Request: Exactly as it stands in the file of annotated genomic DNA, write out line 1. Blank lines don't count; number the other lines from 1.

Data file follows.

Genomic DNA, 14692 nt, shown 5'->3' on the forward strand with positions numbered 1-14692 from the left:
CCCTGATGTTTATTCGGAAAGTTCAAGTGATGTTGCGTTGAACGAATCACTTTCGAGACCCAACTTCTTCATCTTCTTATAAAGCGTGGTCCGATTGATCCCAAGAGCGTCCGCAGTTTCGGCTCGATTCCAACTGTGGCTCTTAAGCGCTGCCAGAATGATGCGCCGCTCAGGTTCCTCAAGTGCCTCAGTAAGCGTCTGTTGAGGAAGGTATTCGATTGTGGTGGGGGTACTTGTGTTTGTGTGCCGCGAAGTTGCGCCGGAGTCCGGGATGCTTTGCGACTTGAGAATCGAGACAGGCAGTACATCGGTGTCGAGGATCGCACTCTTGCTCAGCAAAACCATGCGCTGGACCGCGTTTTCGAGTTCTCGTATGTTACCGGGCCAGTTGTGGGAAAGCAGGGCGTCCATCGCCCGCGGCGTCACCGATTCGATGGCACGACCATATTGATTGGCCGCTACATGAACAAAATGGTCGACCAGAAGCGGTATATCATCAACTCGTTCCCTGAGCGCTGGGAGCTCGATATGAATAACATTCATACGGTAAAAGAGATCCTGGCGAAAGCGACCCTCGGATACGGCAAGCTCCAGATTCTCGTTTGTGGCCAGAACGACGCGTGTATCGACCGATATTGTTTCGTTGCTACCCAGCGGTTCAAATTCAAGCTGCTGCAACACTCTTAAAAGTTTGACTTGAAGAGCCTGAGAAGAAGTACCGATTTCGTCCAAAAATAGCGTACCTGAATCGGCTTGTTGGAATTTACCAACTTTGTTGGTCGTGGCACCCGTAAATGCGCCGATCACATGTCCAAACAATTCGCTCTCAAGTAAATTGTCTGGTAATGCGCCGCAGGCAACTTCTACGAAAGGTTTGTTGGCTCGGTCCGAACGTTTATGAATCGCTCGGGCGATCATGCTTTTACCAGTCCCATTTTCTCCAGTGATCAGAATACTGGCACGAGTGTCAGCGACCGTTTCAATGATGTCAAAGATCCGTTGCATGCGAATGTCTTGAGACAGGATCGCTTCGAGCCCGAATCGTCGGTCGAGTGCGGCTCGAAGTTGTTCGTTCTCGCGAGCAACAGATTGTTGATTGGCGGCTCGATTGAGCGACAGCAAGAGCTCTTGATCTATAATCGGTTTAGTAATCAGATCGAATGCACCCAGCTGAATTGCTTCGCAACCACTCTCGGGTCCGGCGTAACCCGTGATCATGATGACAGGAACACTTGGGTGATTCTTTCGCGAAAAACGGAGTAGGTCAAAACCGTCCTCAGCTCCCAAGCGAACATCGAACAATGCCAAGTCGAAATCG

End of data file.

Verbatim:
Genomic DNA, 14692 nt, shown 5'->3' on the forward strand with positions numbered 1-14692 from the left: